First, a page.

Today we will address everyone’s favorite property metaphor–the Bundle of Sticks.
The lecture notes are here, and the livechat is here.
Here is an article from 1970 discussing the case of State v. Shack.
Mr. Tedesco, the owner of the farm, said to a reporter who accompanied Shack and Tejeras, “I’ll smash you for this, I’m going to get you for this. This is my property. You can’t come in here looking around.” Another farmer told the reporter, “Even President Nixon” would not be allowed in. Another farmer said that the farmers would resort to violence to repel those trying to help the workers, likening it to the violence that resulted from the civil rights movement. He said “This violence is going to snowball.” According to the Times, he said that “either Hitler or Stalin would have known how to deal with the migratory farm workers in the camp he maintains.” The TImes reports that the farmers were using the trespass laws to keep the migrant workers isolated, by not allowing them to travel from camp to camp–all wages and living conditions were kept secret. This was a “chilling” weapon to maintain tight control. On the camp, the only flush toilet “was a privy that was crawling with flies.” Seven men slept in one room, and the beds had no sheets or mattress covers. Shack was at the camp to investigate a report that a 19-year-old worker had suffered a cut on his hand while working, unable to receive wages. Tejeras went to camp to pick up 36-year-old migrant who face was slashed, had to be returned to hospital to have stitches removed. The workers made roughly $9 a week for work. A family of twelve slept in one small room with bed space for 8. The camps seldom had running water.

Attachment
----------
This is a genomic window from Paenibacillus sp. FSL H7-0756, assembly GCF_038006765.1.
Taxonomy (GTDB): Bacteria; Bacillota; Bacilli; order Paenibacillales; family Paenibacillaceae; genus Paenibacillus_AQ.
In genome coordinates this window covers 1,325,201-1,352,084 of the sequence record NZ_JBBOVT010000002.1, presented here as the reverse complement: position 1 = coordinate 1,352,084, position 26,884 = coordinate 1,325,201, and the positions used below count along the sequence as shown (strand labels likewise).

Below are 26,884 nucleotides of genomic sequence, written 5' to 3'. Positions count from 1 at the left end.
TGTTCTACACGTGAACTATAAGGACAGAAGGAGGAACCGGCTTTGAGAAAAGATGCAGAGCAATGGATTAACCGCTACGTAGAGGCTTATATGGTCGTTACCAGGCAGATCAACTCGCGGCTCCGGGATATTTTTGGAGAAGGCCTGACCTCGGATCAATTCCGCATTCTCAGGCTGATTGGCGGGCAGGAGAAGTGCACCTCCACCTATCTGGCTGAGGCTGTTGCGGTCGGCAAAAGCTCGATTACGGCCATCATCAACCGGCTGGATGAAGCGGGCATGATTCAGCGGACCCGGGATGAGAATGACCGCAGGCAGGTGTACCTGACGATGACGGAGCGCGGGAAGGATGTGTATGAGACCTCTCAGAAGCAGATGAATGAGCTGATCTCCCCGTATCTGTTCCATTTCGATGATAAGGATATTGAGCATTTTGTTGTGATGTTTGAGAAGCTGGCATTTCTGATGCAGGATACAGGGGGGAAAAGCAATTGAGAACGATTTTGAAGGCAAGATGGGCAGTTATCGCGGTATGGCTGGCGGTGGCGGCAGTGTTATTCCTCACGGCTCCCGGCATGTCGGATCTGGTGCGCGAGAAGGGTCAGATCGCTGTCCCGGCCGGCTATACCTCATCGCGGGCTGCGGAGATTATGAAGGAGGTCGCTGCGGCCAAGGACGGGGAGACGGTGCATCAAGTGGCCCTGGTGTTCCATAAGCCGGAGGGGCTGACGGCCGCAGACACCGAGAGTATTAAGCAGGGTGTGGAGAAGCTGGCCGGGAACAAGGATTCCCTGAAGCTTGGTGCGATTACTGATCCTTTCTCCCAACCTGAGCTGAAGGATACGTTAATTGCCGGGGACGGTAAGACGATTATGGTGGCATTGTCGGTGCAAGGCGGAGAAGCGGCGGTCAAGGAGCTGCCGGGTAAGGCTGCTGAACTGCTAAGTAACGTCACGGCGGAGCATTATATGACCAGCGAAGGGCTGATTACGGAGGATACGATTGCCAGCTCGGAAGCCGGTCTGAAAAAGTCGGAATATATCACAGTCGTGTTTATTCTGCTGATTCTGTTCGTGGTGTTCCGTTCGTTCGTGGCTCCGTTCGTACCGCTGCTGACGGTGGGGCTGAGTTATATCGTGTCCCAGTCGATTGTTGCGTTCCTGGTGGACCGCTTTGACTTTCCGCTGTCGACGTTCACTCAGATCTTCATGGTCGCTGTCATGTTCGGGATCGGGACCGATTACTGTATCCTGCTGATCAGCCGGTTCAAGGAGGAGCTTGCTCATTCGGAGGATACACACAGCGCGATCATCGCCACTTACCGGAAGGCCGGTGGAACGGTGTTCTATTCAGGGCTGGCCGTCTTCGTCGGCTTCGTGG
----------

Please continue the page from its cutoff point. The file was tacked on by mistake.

This appears to have been a test-case of sorts, seeing they brought a NY Times reporter with them.
And this is Richard Epstein.